Weeping Fig with the Wintertime Blues
February 6, 2021
Reprint by Dr. Curtis Smith, with intro by Dr. Marisa Thompson
Ficus trees, aka weeping figs (Ficus benjamina), are famous for sudden leaf drop and other seasonal problems. In my experience, once the leaf drop symptoms start, they usually get worse before they get better. If your ficus houseplant starts throwing a fit, don’t despair. It’s just a phase. Be patient and follow the excellent advice of my predecessor Dr. Curtis Smith in this archived column from 1998. Access the Southwest Yard & Garden column archives.
Help me, please. Every year my ficus drops many of its leaves. I don't change my watering schedule. I don't move the tree. I don't do anything different. Still, every year, it drops its leaves. What causes this and what can I do to prevent it?
Your guess about changes is probably right. The change you didn't mention is your furnace. Does it come on for the first time each year shortly before the leaves began to drop? Many plants don't like changes, like people. Ficus trees don't like changes in humidity. When the weather turns cold and you close the house, then fire up the furnace, the air dries significantly. That is even true here in New Mexico, where the air is always dry. However, the furnace dries it even more.
So, the solution is to do something to maintain the humidity. Misting the plants once a day does little to raise the humidity for a long period. However, placing many plants together in a grouping allows them to collectively raise the humidity. Deflecting any furnace air from blowing directly toward plants also helps. In some cases, it may help to place curtains or ornamental screens between the plants and the source of furnace air. This allows a lower temperature near the plants, yet not low enough to cause damage. This lower temperature air will have higher humidity. Also, it is subject to less air exchange with the drier air and retains the moisture from the plants longer than the rest of the room.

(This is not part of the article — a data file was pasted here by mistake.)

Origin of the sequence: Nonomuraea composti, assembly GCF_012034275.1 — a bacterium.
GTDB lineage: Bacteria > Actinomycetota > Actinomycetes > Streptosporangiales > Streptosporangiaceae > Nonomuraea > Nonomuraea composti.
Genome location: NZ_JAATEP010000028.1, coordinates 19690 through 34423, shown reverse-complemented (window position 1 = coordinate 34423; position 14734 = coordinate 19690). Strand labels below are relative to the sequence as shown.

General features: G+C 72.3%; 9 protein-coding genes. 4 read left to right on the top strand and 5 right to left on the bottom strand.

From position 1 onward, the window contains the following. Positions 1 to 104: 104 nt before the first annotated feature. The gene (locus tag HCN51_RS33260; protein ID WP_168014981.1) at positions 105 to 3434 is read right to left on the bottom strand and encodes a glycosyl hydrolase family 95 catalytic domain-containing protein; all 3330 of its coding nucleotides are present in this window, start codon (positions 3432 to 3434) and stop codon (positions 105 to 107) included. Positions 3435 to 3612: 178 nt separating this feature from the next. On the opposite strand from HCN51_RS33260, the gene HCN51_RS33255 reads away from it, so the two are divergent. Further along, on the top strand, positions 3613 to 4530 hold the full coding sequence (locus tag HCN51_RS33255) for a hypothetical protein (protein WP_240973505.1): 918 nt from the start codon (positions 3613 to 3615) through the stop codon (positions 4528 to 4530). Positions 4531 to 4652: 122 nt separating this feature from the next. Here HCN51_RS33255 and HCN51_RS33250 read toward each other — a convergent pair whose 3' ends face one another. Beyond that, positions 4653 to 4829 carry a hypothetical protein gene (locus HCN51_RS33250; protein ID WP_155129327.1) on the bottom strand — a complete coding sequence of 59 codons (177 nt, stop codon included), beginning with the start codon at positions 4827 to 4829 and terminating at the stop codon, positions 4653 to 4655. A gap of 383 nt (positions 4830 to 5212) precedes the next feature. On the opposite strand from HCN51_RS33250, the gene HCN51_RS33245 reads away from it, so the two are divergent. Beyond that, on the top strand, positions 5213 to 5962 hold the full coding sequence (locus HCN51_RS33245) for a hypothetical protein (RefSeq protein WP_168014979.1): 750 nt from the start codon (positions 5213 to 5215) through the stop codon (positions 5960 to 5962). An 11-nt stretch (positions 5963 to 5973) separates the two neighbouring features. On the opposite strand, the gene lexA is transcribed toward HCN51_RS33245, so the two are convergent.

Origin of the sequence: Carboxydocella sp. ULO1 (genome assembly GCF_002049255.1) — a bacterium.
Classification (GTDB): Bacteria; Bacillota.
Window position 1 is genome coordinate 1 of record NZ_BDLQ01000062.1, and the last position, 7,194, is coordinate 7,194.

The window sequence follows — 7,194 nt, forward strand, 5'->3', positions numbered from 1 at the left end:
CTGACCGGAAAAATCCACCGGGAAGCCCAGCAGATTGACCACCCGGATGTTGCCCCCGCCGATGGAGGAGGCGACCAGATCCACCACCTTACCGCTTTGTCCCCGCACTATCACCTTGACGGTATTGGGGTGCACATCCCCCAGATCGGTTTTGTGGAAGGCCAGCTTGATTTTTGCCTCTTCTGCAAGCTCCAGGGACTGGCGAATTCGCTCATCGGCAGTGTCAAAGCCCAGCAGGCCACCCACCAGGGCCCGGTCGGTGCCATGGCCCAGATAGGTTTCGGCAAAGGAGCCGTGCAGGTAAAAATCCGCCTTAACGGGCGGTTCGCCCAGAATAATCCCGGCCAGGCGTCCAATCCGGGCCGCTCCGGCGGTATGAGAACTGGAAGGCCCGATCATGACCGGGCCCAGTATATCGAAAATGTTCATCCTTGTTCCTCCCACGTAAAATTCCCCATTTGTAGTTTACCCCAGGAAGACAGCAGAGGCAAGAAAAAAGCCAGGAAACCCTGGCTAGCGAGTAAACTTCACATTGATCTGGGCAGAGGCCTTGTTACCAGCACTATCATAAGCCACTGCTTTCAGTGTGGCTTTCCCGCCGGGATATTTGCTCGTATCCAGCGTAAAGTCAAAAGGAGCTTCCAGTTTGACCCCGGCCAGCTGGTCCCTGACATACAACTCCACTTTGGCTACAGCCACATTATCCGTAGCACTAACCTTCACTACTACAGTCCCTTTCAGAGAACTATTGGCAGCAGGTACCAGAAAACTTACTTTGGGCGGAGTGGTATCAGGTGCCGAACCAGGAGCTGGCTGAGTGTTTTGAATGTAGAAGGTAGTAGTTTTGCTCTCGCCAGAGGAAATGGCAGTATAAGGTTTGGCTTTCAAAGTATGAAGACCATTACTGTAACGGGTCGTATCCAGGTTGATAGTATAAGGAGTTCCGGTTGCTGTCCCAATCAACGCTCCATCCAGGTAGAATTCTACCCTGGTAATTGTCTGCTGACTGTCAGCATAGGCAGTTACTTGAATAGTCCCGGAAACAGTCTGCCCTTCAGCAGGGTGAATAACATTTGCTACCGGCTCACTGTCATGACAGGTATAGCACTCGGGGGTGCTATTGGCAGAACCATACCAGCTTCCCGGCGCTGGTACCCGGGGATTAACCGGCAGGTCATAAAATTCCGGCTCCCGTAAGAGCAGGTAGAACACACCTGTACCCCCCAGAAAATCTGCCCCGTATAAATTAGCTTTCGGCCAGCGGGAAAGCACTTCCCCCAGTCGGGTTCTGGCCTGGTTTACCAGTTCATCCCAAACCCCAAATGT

Frequent misting will help, but grouping the plants will do more. It also helps to place the plants over dishes of small rocks in which water is kept at a level below the bottom of the pots. Don't let the water draw from this dish into the pot because as water evaporates, calcium, sodium, and other salts from the water will accumulate. In high concentrations, these are harmful to the plants.
Although I have spent a lot of this column discussing humidity, it is also wise to check for insects. Although the ficus may have been in the same location for a long time, you may have brought plants from outdoors into the home and placed them near the ficus. In bringing the other plants inside from outdoors or from the nursery, you may have also brought insects inside. These insects may cause the leaf drop.
A good inspection for insects before bringing in new plants is a good practice. However, it is wise to isolate plants from the nursery or from outdoors from the plants which remained indoors all summer. These new plants may be infested with the eggs of insects, and these eggs may not be visible when the plants are inspected. By quarantining these plants for a while, you give any insects or other problems a chance to become apparent before they can spread to other plants.
If you do find insects, take them to a knowledgeable nursery professional or to your local Cooperative Extension Service Office to identify the pest. You can also get advice regarding appropriate treatments, organic or chemical, to eliminate the problem. Remember, indoors, you must be very careful which insecticides you apply. This is even true of organic insecticides. Some of these are quite toxic to humans or cause allergic reactions. Select a product labeled for use indoors and then follow the directions on the label to maximize effectiveness and to reduce hazards to you and your family.
Then, enjoy your indoor garden through the fall and winter when healthy plants make the season much more enjoyable.
Visit our 25 years of NMSU Southwest Yard & Garden column archives.
Marisa Y. Thompson, PhD, is the Extension Horticulture Specialist, in the Department of Extension Plant Sciences at the New Mexico State University Los Lunas Agricultural Science Center, email: email@example.com, office: 505-865-7340, ext. 113.
Please copy your County Extension Agent and indicate your county of residence when you submit your question!